Hoje li um texto da The Economist que volta a discutir o argumento de Thomas Piketti sobre a tendência de se acumular riqueza nas mãos de poucos no mundo.
É interessante para se ver quem são os realmente ricos (Paris Hilton e Mark Zuckerbergs) e como está piorando a desigualdade de renda nos Estados Unidos. O texto fala de um novo paper sobre o assunto.
Vou colocar aqui partes do texto da The Economist, leiam todo clicando no link.
It is the 0.01% who are really getting ahead in America
A new paper by Mr Saez and Gabriel Zucman of the London School of Economics reckons past estimates badly underestimated the share of wealth belonging to the very rich. It uses a richer variety of sources than prior studies, including detailed data on personal income taxes (which the authors mine for figures on capital income) and property tax, which they check against Fed data on aggregate wealth. The authors note that not every potential source of error can be accounted for; tax avoidance strategies, for instance, could cause either an overestimation of the wealth share of the rich (if they classify labour income as capital income in order to take advantage of lower rates) or an underestimation (if they intentionally seek out lower yielding investments for their tax advantages). Yet they believe their estimates represent an improvement over past attempts.
The results are enough to make Mr Piketty blush. The authors examine the share of total wealth held by the bottom 90% of families relative to those at the very top. Because the bottom half of all families almost always has no net wealth, the share of wealth held by the bottom 90% is an effective measure of “middle class” wealth, or that held by those from the 50th to the 90th percentile. In the late 1920s the bottom 90% held just 16% of America’s wealth—considerably less than that held by the top 0.1%, which controlled a quarter of total wealth just before the crash of 1929. From the beginning of the Depression until the end of the second world war, the middle class’s share of total wealth rose steadily, thanks largely to collapsing wealth among richer households. Thereafter the middle class’s share grew along with national wealth thanks to broader equity ownership, middle-class income growth and rising rates of home-ownership. The expansion of tax breaks for retirement savings also helped. By the early 1980s the share of household wealth held by the middle class rose to 36%—roughly four times the share controlled by the top 0.1%.
From the early 1980s, however, these trends have reversed. The ratio of household wealth to national income has risen back toward the level of the 1920s, but the share in the hands of middle-class families has tumbled (see chart). Tepid growth in middle-class incomes is partly to blame; real incomes for the top 1% of families grew 3.4% a year from 1986-2012 while those for the bottom 90% grew 0.7%. But Messrs Saez and Zucman reckon the main cause of falling middle-class net worth is soaring debt. Rising home values did little to raise middle-class wealth since mortgage debt also soared. The recession battered home prices but left the debt untouched, further squeezing middle-class wealth.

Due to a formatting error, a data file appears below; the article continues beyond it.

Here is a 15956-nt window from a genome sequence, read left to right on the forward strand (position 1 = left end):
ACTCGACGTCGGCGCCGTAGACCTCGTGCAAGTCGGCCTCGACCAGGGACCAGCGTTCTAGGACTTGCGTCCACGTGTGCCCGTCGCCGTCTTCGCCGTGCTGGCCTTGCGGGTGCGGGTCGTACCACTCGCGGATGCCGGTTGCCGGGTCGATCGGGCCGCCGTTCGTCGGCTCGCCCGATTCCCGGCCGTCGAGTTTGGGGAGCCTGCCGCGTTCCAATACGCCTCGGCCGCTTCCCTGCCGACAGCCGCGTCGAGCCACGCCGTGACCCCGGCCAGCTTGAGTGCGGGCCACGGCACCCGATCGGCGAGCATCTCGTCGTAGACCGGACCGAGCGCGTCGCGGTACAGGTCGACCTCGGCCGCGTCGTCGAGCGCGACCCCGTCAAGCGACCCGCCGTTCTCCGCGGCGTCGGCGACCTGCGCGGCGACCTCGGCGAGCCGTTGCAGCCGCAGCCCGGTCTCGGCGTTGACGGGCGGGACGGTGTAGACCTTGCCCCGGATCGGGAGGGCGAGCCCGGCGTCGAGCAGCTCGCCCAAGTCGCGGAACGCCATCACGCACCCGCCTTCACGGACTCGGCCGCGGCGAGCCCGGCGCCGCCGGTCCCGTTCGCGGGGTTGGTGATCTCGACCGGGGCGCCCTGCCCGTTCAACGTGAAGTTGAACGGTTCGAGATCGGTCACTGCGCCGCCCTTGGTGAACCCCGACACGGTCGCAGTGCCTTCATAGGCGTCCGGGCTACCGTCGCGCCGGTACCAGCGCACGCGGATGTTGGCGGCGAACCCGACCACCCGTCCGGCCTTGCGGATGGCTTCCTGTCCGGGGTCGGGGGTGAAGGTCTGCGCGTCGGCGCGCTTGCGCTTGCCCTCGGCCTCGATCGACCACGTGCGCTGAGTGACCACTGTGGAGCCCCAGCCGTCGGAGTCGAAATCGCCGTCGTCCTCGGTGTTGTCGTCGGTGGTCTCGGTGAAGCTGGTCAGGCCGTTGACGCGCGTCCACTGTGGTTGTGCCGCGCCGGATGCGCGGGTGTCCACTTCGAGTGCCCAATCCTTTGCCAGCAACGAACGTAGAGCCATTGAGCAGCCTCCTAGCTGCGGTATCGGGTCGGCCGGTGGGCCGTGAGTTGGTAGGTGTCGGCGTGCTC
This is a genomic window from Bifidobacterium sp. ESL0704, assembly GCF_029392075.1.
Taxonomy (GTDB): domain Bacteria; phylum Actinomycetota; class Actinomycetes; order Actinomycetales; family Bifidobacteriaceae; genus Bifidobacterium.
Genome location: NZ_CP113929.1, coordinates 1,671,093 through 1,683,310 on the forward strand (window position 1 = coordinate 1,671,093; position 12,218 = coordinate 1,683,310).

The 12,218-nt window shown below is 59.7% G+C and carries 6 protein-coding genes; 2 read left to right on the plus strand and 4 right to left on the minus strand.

On the other side of the spectrum, the fortunes of the wealthy have grown, especially at the very top. The 16,000 families making up the richest 0.01%, with an average net worth of $371m, now control 11.2% of total wealth—back to the 1916 share, which is the highest on record. Those down the distribution have not done quite so well: the top 0.1% (consisting of 160,000 families worth $73m on average) hold 22% of America’s wealth, just shy of the 1929 peak—and exactly the same share as the bottom 90% of the population. Meanwhile the share of wealth held by families from the 90th to the 99th percentile has actually fallen over the last decade, though not by as much as the net worth of the bottom 90%.
The outsize fortunes of the few would not be too worrying were they largely the product of entrepreneurial activity: riches amassed by hardworking billionaires who are as likely as not to give their bounty away through philanthropy. Messrs Saez and Zucman find some evidence for this dynamic. Wealthy families are younger than they were a generation or two ago, and they earn a larger share of the country’s income from labour: 3.1% in 2012 versus less than 0.5% prior to 1970.
"Top wealth shares in the United States, 1916-2000: Evidence from estate tax returns", by Wojciech Kopczuk and Emmanuel Saez, National Tax Journal, June 2004.
"Recent trends in household wealth in the United States: Rising debt and the middle-class squeeze—an update to 2007", by Edward Wolff, Levy Economics Institute Working Paper, March 2010.
"Wealth inequality in the United States since 1913: Evidence from capitalized income tax data", by Emmanuel Saez and Gabriel Zucman, National Bureau of Economics Research Working Paper, October 2014.